Retinal Physician

JAN-FEB 2017

Issue link:

Contents of this Issue


Page 41 of 71

40 R E T I N A L P H Y S I C I A N . C O M | N O V E M B E R / D E C E M B E R 2 0 1 6 determined from ophthalmoscopic appear- ances, which might be rather subjective. e Author's Modified Classification To overcome these issues with Curtin's clas- sification, the author 4 determined the type of staphylomas based on the shape of the entire eye using scans by 3D MRI. To simplify Curtin's classification, the author analyzed only the contour of the outermost border of staphylomas. is resulted in Curtin types VI to X being placed into the type I category. e staphyloma type is renamed according to its location and distribution; this facilitates with memoriza- tion. (Figure 7). In Pathologic Myopia, Spaide published images of staphy- lomas that do not belong in any type in Curtin's classifica- tion. 2 us, the further improvement of imaging technologies of eye shape (like widefield OCT) may reveal a much more complicated pattern of staphylomas, and new classification is expected to be made according to such future modalities. Among staphylomas, the wide macular type was by far the most common (74% of all staphylomas) (Figure 8). e narrow macular type followed (14%) (Figure 9). Other types are rare, and they include inferior staphyloma (3%) and nasal staphyloma (2%). CLINICAL SIGNIFICANCE OF STAPHYLOMAS Eyes with posterior staphyloma have been reported to have worse outcome functionally and structurally than the eyes with simple axial myopia but without staphyloma. e author 4 investigated how staphylomas affect the functional and anatomical properties of the eye and showed that eyes with staphylomas had significantly worse BCVA and more eyes had patchy chorioretinal atrophy and myo- pic choroidal neovascularization than eyes without evident staphylomas. ese data confirmed that the formation of staphylomas had a significant unfavorable effect on patients with pathologic myopia. is detrimental effect might be due to the great expan- R E T I N A L P H Y S I C I A N | J A N U A R Y / F E B R U A R Y 2 0 1 7 40 sion of the area of the posterior pole of the eye, as suggested by Spaide. 2 As shown in Figure 1, the posterior fundus is stretched even by a simple elongation of the axial length in axial myopia, but the area could not be doubled because the equatorial region mainly elongates and contributes to axial length increase. However, when an outpouching develops, the original area including macula and optic nerve could be greatly expanded and could double. So, it is easy to expect that the mechanical expansion of the occupied area is no comparison between the eyes with and without staphylomas. TOWARD FUTURE TREATMENTS TARGETING STAPHYLOMAS Future therapeutic approaches for pathologic myopia would be to prevent and treat the staphylomas, because staphylomas may be a cause of worse visual and anatomical outcome for patients with pathologic myopia. Although some lesions of myopic maculopathy have treatment options (like antivascu- lar endothelial growth factor therapies for myopic choroidal neovascularization and surgeries for myopic traction macu- lopathy), visual improvements are limited in most cases. In addition, other lesions (chorioretinal atrophy and optic nerve damage) have no treatments to improve vision. us, preventive therapies targeting staphylomas before seri- ous complications occur would be ideal and expected. ese could include scleral collagen crosslinking, 11 scleral reinforce- ment, and scleral regeneration. Shinohara and colleagues 12 recently succeeded in preventing myopia in rat models of experimental myopia by regenerating scleral collagen by an implantation of skin fibroblasts. POSTERIOR STAPHYLOMA IN PATHOLOGIC MYOPIA Figure 5. Ultra-widefield OCT image of an eye with pathologic myopia. Scleral curvature is observed in a very wide range (16 mm wide and 5 mm deep), wide enough to cover the entire extent of wide staphyloma. Figure 6. Curtin's classification of posterior staphyloma. Types I through V are classified as primary staphyloma, and types VI through X are classified as combined staphyloma. e laer is a combination of primary staphylomas. Figure 7. e author's classification of posterior staphyloma. Only the contour of the outermost staphyloma border is considered. is results in the Curtin types VI to X being placed into the type I category. Also, the staphyloma type has been renamed based on its location and distribution; this facilitates memorization.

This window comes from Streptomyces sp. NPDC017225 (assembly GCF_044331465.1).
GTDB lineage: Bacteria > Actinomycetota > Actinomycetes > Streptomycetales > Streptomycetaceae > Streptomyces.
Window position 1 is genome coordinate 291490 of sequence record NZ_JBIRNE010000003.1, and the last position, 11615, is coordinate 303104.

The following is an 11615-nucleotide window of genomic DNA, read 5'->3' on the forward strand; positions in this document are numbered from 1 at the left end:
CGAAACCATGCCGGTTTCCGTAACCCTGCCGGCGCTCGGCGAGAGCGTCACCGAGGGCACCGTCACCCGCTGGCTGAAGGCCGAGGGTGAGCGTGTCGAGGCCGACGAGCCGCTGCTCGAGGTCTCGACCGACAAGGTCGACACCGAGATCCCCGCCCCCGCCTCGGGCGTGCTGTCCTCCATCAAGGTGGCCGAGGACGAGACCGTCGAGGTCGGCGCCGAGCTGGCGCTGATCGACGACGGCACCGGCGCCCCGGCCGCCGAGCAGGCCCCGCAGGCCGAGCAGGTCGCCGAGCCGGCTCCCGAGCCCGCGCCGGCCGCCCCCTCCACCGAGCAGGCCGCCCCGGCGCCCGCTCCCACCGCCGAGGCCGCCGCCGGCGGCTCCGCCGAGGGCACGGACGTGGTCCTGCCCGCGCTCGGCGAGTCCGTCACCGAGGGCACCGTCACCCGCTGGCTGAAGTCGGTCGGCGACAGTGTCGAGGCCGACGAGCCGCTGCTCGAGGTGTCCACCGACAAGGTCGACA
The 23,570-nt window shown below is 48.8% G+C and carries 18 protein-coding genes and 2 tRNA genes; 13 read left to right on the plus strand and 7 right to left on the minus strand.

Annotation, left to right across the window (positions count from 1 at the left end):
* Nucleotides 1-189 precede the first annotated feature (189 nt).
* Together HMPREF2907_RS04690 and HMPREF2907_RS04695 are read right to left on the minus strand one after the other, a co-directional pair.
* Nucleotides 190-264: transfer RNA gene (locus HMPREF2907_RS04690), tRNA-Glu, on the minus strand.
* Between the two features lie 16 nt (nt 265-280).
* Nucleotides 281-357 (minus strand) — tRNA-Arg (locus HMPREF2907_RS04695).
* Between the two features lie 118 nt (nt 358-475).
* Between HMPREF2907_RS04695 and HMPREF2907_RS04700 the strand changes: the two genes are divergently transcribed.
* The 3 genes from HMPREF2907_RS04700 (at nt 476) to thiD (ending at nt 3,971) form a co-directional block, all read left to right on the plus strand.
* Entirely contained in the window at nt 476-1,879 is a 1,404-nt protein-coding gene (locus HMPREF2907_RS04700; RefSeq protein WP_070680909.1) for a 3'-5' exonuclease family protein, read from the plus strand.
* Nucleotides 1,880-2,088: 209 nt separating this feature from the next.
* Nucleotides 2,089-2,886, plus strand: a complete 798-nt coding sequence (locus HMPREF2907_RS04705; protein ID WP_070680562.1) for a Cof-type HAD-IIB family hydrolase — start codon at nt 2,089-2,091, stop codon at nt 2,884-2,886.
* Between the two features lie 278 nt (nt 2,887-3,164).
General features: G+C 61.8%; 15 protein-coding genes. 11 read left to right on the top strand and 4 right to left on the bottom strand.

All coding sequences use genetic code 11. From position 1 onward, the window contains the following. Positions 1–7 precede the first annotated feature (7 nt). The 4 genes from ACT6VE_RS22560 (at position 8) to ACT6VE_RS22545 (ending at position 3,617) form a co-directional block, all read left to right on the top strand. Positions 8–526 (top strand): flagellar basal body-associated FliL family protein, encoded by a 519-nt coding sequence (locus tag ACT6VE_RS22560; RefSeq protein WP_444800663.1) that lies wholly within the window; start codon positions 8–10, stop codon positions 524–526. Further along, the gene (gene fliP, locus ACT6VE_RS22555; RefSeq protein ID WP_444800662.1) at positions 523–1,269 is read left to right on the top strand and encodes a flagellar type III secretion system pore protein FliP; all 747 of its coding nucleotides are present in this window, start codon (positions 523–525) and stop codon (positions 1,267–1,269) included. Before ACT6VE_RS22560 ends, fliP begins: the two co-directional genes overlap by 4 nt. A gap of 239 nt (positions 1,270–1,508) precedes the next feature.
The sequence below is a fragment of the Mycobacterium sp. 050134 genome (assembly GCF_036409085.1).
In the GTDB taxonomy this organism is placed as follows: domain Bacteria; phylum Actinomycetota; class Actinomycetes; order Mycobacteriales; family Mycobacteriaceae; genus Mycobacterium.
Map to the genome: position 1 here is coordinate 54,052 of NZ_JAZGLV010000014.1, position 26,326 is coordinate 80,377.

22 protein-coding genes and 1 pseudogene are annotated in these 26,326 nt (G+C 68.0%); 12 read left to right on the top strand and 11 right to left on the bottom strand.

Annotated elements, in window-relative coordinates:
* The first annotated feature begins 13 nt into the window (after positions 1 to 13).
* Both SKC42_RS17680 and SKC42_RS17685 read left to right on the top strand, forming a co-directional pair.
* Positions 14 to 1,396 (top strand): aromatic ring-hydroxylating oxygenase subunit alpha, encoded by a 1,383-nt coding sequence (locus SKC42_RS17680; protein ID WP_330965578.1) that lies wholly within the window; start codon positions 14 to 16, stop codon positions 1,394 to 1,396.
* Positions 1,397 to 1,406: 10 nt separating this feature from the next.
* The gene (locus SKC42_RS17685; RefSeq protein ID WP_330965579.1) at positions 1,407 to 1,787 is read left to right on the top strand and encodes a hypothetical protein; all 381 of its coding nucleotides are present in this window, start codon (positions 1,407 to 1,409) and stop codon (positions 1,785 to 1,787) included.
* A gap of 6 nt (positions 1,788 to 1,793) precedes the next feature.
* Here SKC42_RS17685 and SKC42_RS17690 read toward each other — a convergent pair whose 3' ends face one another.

Articles in this issue

Archives of this issue

view archives of Retinal Physician - JAN-FEB 2017